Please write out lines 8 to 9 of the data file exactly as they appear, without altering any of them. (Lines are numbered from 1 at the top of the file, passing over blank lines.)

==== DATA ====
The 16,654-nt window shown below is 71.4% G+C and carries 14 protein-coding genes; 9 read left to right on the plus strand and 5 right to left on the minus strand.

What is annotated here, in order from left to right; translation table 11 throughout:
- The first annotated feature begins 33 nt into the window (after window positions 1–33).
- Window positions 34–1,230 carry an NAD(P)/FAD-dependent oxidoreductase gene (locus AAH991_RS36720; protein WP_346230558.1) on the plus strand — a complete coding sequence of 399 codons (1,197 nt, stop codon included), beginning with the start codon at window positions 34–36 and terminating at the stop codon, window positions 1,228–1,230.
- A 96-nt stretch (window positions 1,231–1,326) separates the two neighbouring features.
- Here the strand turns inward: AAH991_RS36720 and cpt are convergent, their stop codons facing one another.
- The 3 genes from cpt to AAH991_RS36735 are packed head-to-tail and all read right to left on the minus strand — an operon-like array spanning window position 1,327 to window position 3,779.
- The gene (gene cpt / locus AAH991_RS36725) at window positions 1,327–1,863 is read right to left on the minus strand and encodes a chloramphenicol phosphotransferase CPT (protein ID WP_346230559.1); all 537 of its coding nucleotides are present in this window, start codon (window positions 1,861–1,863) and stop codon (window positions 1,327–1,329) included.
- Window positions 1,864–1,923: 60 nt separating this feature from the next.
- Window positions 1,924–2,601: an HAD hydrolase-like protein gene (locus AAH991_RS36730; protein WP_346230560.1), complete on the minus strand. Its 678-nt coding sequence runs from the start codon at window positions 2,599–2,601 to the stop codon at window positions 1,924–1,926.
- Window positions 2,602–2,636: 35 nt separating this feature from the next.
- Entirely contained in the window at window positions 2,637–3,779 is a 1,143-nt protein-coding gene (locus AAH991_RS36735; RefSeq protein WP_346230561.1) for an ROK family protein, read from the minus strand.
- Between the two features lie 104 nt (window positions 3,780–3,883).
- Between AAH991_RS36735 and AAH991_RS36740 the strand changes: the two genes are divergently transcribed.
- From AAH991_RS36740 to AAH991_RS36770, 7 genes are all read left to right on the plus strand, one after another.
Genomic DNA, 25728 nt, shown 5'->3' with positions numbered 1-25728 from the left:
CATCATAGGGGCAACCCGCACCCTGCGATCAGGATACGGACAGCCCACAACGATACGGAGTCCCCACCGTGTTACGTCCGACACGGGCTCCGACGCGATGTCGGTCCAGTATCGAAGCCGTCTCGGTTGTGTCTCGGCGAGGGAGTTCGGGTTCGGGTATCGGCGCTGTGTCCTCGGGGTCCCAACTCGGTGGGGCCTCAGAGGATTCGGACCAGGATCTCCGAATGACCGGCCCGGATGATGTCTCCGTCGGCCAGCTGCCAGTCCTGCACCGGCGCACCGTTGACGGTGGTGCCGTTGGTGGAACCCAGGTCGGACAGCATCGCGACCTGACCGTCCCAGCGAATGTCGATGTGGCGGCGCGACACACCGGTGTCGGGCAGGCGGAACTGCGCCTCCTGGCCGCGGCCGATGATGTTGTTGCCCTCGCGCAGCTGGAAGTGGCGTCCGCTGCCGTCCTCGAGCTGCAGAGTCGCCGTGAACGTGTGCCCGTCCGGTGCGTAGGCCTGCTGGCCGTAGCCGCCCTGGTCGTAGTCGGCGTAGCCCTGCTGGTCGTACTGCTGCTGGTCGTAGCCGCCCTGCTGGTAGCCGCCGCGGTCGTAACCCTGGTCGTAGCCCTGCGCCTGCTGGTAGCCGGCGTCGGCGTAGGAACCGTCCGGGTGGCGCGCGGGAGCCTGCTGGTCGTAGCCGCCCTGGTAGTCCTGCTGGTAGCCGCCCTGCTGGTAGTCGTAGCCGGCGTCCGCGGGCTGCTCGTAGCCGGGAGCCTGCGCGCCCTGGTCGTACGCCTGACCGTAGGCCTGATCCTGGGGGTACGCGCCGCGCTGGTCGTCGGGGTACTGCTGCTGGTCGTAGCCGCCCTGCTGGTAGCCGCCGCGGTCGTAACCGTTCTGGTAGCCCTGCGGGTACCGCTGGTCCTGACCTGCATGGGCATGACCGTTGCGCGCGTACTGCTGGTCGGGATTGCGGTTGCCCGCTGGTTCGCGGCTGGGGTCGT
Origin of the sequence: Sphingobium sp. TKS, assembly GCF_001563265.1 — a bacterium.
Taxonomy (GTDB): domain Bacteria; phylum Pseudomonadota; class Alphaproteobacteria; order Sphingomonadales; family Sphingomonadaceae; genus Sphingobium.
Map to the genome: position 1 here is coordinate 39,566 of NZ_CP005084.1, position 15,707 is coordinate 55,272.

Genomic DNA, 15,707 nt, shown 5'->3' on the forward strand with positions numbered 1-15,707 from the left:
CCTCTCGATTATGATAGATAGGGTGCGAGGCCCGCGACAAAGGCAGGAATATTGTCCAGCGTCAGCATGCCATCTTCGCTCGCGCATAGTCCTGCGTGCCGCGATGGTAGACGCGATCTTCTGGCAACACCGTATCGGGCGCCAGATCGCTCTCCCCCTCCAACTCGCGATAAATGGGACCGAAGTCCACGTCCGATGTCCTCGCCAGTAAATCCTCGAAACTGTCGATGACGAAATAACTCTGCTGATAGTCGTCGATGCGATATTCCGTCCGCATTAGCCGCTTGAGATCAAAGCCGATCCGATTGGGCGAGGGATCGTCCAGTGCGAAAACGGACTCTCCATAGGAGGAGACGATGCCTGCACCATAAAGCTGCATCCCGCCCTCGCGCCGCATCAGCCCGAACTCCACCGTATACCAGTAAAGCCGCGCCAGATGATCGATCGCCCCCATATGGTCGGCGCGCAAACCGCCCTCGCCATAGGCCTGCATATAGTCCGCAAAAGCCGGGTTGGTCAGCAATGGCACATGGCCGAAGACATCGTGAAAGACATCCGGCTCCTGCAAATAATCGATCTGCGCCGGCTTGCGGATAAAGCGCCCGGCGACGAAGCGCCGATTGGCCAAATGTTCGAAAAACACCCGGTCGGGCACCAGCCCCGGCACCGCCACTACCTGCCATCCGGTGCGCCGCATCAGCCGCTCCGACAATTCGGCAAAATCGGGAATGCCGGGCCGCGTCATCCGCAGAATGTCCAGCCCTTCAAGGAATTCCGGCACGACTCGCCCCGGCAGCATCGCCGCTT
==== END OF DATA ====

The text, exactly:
- The gene (gene cpt / locus AAH991_RS36725) at window positions 1,327–1,863 is read right to left on the minus strand and encodes a chloramphenicol phosphotransferase CPT (protein ID WP_346230559.1); all 537 of its coding nucleotides are present in this window, start codon (window positions 1,861–1,863) and stop codon (window positions 1,327–1,329) included.
- Window positions 1,864–1,923: 60 nt separating this feature from the next.